How Much Water Do We Need To Produce Food?
From a cup of tea to tonight’s dinner, everything has a water footprint that tells the story of how it came to reach you; but what does this really mean? Keep reading to discover the water footprint of agriculture.
Everything we eat, drink and buy has a water footprint, so how can we understand just how much water is used to produce the things we buy?
What is a water footprint?
A water footprint measures the volume of water that’s used to produce an item from start to finish; let’s take a bottle of wine as an example. It would be easy to look at a 750ml bottle of wine and think that its water footprint might be just that, 750 millilitres. But, in fact, it takes a whopping 720 litres of water to produce one bottle. Most of this can confidently be attributed to growing the grapes, but some are down to producing packaging like bottles, labels and boxes.
What is the national average water footprint for the UK?
You might suddenly be wondering just how much water you’re unknowingly consuming every day and the answer might shock you. According to UK Water Footprint and the WWF, even though the average person in the UK uses around 150 litres of water daily, ‘our consumption of produce from other countries means that each of us effectively soaks up a staggering 4,645 litres of the world’s water every day’.
This water consumption is given the name ‘virtual water’ and is the volume of water used in order to grow crops that make the food we eat and the clothes we buy.
Common water footprints
Here are a few common water footprints of everyday items:
- The water footprint for beer is 168 litres per pint
- A 125ml cup of coffee has a water footprint of 130 litres
- It takes 2497 litres of water to produce 1 kg of rice
- The water footprint for an average aubergine is around 130 litres
- And to make 1 kg of dried pasta takes 1849 litres
Water use in agriculture
If you’ve been wondering how much water is used for agriculture in the world, then have we got the facts for you. According to Our World In Data, roughly 70% of global water consumption is used in agriculture, with the highest scoring produce being livestock like beef, sheep and pork (which also accounts for the water used to grow their feed). Nuts are also high up on the list, specifically almonds; with the water footprint for one California almond averaging at a whopping 12 litres in a part of the world where surplus water is hard to come by.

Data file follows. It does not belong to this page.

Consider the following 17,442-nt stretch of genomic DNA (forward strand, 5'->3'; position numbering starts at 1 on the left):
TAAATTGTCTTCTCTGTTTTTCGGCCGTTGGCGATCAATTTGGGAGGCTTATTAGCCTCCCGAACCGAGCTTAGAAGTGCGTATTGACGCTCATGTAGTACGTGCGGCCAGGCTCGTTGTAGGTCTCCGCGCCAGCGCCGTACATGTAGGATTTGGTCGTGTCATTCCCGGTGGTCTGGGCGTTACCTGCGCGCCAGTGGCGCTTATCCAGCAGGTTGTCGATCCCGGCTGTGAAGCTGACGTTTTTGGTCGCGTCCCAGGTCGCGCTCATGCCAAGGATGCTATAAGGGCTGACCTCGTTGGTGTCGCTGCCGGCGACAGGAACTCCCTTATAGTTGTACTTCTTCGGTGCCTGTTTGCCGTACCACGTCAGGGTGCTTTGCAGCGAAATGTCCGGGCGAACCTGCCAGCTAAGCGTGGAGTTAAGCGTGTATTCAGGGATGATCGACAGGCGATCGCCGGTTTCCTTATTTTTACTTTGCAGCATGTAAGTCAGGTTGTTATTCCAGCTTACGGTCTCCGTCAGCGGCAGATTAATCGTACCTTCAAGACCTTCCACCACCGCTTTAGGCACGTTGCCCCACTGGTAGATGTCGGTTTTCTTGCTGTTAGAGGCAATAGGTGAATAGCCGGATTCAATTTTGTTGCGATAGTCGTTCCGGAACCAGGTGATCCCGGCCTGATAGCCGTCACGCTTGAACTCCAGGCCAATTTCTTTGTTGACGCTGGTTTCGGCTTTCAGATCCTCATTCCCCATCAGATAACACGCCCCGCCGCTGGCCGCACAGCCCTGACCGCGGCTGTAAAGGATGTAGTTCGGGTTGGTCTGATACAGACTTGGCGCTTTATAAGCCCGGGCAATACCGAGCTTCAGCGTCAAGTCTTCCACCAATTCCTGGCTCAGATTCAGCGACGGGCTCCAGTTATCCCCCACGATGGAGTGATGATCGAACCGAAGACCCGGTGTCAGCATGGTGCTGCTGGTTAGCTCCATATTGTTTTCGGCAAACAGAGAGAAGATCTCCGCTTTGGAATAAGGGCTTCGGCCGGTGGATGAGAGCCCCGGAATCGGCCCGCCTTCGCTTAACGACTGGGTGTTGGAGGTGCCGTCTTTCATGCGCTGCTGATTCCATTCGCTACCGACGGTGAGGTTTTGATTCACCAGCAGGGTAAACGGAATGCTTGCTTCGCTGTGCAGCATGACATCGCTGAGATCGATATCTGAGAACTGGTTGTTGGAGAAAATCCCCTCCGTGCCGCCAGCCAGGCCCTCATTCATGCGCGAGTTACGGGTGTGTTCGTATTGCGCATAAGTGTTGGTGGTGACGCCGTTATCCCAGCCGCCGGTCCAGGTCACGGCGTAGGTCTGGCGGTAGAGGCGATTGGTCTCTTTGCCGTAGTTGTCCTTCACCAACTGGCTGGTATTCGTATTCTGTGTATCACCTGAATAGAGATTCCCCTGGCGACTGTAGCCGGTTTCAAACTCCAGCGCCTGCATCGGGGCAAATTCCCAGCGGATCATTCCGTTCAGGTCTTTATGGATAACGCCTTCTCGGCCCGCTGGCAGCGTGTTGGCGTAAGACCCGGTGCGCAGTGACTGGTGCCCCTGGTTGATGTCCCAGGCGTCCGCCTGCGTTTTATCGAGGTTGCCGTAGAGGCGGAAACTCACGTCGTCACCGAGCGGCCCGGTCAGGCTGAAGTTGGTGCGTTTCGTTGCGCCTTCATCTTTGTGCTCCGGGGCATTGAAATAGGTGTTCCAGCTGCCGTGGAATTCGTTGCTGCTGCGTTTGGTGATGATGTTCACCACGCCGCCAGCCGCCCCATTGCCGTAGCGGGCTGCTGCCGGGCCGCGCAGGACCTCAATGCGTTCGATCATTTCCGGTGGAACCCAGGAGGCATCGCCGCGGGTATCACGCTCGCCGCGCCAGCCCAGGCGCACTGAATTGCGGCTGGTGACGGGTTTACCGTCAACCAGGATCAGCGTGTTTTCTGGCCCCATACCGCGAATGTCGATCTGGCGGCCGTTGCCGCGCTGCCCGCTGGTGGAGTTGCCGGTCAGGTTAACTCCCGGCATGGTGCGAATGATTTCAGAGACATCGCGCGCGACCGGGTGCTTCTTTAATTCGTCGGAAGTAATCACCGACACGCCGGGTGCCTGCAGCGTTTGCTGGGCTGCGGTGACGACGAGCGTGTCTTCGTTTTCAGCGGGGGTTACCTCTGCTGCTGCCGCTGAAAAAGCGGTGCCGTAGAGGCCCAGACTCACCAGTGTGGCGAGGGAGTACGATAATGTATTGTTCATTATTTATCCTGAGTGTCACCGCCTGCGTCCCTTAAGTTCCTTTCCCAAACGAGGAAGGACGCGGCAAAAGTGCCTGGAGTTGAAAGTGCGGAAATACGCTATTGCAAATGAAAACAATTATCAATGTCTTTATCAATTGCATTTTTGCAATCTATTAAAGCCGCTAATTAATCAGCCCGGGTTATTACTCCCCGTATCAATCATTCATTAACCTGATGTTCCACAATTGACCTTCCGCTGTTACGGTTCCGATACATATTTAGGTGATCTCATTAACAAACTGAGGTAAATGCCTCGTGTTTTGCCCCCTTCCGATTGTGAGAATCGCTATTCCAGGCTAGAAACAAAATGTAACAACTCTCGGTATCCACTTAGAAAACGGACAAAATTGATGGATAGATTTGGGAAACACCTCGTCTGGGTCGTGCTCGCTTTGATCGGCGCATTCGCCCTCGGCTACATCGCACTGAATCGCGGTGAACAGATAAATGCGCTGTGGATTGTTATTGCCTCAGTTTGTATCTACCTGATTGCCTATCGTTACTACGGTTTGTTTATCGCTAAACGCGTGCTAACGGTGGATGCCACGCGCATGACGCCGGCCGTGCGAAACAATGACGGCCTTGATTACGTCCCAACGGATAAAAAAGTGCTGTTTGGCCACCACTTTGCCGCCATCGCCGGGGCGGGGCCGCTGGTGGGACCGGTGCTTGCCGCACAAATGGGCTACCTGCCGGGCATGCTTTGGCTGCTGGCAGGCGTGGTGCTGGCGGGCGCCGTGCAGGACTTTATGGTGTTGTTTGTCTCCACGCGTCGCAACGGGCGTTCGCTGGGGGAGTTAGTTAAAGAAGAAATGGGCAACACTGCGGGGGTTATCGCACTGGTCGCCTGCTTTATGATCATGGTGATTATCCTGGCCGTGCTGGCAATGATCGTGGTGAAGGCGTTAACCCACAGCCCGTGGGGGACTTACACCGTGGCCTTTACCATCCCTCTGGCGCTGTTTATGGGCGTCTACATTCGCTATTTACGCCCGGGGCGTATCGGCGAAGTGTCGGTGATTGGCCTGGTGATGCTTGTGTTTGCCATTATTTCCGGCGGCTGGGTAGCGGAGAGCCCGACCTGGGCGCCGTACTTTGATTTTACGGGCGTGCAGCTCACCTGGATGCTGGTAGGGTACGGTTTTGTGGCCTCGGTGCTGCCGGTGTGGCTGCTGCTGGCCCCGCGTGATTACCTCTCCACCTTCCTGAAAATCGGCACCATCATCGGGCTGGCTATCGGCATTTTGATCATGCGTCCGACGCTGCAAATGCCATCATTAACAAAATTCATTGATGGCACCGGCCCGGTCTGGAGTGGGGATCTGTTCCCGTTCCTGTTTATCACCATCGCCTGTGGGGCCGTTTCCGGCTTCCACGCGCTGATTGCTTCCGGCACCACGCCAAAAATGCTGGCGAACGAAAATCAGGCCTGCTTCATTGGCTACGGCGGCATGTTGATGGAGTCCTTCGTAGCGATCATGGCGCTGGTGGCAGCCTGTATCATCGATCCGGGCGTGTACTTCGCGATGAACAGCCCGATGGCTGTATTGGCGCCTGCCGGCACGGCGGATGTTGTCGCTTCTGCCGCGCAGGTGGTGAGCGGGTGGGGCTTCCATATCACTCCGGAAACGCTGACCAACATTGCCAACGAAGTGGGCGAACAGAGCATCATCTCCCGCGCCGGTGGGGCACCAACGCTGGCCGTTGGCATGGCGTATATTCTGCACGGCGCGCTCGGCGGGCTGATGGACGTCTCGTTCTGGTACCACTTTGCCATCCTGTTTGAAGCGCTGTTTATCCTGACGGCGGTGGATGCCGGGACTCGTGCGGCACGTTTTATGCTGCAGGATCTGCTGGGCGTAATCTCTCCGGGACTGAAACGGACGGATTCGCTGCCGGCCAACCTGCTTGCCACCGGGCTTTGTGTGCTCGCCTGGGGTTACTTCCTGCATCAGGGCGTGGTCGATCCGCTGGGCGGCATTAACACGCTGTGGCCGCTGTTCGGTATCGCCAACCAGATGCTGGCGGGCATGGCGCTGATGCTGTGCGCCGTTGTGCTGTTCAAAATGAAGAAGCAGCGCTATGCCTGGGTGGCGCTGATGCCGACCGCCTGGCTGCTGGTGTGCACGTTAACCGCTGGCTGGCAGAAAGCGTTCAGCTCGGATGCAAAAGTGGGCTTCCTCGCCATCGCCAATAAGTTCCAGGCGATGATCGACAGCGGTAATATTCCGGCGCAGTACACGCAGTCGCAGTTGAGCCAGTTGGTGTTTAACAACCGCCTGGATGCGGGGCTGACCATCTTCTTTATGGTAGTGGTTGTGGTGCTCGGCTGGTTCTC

How are farms and companies reducing their water footprints?
Water consumption is a big topic for farmers and producers across the globe. Here are some of the methods used to drastically reduce water consumption.
- Drip irrigation – a drip irrigation system allows the steady flow of water to the roots of crops, reducing a water footprint by minimising evaporation
- Hydroponics – this one might seem to be counterproductive at first as it involves growing crops directing in tanks of water rather than soil, but the water is on a closed-loop and is endlessly recycled
According to an article from The Guardian, in order to reduce their water footprints, companies should:
- Recognise the value of water
- Measure how much they use
- Engage their suppliers on water management
- Use new technologies to track water use
- Get everybody on board from CEOs to interns
- And collaborate to come up with productive and innovative solutions
Check out our environment page for similar articles.
by Fabian Jackson
Fabian is one of our lovely Content Marketing Assistants who loves writing almost as much as he loves coffee, old episodes of Escape to the Country (no judgement here), and cooking up a storm in his kitchen.